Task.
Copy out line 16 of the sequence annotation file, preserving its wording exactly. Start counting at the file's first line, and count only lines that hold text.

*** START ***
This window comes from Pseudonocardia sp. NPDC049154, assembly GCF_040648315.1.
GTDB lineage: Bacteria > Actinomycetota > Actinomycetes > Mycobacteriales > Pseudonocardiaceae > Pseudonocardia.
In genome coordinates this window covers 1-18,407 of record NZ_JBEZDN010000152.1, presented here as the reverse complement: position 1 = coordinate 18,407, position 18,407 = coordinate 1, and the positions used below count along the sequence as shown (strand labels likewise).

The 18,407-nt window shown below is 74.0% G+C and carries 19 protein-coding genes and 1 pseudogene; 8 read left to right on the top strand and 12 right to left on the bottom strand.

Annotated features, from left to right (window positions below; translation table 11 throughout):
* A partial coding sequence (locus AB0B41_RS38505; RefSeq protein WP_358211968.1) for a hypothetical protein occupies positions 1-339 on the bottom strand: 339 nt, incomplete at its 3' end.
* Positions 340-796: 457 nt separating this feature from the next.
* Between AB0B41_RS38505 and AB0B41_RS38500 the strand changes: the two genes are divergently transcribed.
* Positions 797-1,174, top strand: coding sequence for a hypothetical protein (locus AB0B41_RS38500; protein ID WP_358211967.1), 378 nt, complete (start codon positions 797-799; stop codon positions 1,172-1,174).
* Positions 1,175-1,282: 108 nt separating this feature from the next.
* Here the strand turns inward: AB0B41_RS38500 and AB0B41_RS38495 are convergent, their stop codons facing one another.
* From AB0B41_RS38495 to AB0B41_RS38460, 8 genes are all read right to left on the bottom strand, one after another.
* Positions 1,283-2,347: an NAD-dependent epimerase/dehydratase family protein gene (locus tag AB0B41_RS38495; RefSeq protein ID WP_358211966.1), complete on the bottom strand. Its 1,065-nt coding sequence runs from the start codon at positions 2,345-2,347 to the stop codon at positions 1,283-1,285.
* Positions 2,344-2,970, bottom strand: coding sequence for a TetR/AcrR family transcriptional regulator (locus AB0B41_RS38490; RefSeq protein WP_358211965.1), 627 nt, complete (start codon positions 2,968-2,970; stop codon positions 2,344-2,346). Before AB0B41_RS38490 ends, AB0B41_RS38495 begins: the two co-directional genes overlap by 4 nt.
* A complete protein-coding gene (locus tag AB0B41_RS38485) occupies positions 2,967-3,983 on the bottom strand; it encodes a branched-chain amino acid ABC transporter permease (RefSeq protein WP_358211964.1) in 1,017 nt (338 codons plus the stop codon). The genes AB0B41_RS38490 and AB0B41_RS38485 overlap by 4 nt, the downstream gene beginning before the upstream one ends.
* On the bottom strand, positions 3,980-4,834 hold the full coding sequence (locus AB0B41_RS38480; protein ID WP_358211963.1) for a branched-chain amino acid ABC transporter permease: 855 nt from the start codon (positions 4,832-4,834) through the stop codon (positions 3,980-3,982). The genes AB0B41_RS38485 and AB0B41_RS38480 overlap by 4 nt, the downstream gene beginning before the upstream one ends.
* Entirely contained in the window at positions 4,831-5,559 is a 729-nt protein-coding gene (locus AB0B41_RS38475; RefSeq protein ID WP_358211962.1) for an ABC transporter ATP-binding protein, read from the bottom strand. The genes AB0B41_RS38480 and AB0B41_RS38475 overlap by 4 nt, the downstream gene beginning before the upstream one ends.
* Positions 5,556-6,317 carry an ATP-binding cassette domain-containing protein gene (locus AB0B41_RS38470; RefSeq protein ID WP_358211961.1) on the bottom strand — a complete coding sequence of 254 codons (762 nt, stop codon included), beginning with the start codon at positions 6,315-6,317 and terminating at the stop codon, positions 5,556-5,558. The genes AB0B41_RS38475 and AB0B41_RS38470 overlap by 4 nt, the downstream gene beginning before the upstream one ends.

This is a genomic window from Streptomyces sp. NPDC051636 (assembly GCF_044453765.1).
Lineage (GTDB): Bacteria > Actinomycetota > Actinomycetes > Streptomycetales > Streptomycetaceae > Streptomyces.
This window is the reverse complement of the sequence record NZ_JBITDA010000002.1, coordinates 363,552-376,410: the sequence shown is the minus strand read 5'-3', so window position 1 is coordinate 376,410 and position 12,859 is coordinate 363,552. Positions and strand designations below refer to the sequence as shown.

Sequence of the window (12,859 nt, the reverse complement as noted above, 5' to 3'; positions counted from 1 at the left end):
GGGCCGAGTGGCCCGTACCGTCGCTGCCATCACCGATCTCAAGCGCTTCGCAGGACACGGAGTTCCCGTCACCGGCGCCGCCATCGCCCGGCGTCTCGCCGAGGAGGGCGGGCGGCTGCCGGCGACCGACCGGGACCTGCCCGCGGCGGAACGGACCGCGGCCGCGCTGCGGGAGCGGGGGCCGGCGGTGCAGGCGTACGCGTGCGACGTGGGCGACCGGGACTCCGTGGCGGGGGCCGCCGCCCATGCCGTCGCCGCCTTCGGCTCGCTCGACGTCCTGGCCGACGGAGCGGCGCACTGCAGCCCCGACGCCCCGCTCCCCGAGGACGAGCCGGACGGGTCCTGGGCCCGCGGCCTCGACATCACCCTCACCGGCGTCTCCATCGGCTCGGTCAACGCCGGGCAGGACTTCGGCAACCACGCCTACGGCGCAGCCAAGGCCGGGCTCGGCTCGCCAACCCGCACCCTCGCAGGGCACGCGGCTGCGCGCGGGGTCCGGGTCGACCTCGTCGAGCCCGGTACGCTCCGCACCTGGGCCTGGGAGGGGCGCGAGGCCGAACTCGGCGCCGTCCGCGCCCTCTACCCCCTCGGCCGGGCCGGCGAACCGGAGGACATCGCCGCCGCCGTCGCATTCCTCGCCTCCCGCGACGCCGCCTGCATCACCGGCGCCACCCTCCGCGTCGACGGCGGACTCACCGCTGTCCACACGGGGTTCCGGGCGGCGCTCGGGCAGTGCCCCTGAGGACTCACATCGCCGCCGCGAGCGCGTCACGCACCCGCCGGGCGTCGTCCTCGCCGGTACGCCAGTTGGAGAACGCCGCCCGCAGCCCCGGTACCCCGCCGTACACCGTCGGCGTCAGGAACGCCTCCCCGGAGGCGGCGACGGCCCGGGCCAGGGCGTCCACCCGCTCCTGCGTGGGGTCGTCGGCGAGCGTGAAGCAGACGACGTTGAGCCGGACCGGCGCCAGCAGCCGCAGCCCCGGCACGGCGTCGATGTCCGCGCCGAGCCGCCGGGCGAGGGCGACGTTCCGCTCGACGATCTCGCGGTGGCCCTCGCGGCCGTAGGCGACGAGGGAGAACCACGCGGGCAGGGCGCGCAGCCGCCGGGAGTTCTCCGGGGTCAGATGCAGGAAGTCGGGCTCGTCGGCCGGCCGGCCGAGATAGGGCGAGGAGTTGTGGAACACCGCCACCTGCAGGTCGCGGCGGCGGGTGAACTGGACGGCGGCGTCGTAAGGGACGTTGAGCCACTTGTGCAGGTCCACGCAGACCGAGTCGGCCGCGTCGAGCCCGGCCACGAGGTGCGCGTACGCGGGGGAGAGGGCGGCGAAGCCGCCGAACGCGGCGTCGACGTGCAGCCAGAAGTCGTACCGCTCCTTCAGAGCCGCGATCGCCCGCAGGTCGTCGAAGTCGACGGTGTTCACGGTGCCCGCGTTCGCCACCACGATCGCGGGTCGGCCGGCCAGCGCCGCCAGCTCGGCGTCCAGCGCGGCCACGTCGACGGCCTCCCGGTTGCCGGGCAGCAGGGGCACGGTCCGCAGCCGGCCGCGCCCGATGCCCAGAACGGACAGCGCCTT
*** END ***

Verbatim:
* On the bottom strand, positions 3,980-4,834 hold the full coding sequence (locus AB0B41_RS38480; protein ID WP_358211963.1) for a branched-chain amino acid ABC transporter permease: 855 nt from the start codon (positions 4,832-4,834) through the stop codon (positions 3,980-3,982). The genes AB0B41_RS38485 and AB0B41_RS38480 overlap by 4 nt, the downstream gene beginning before the upstream one ends.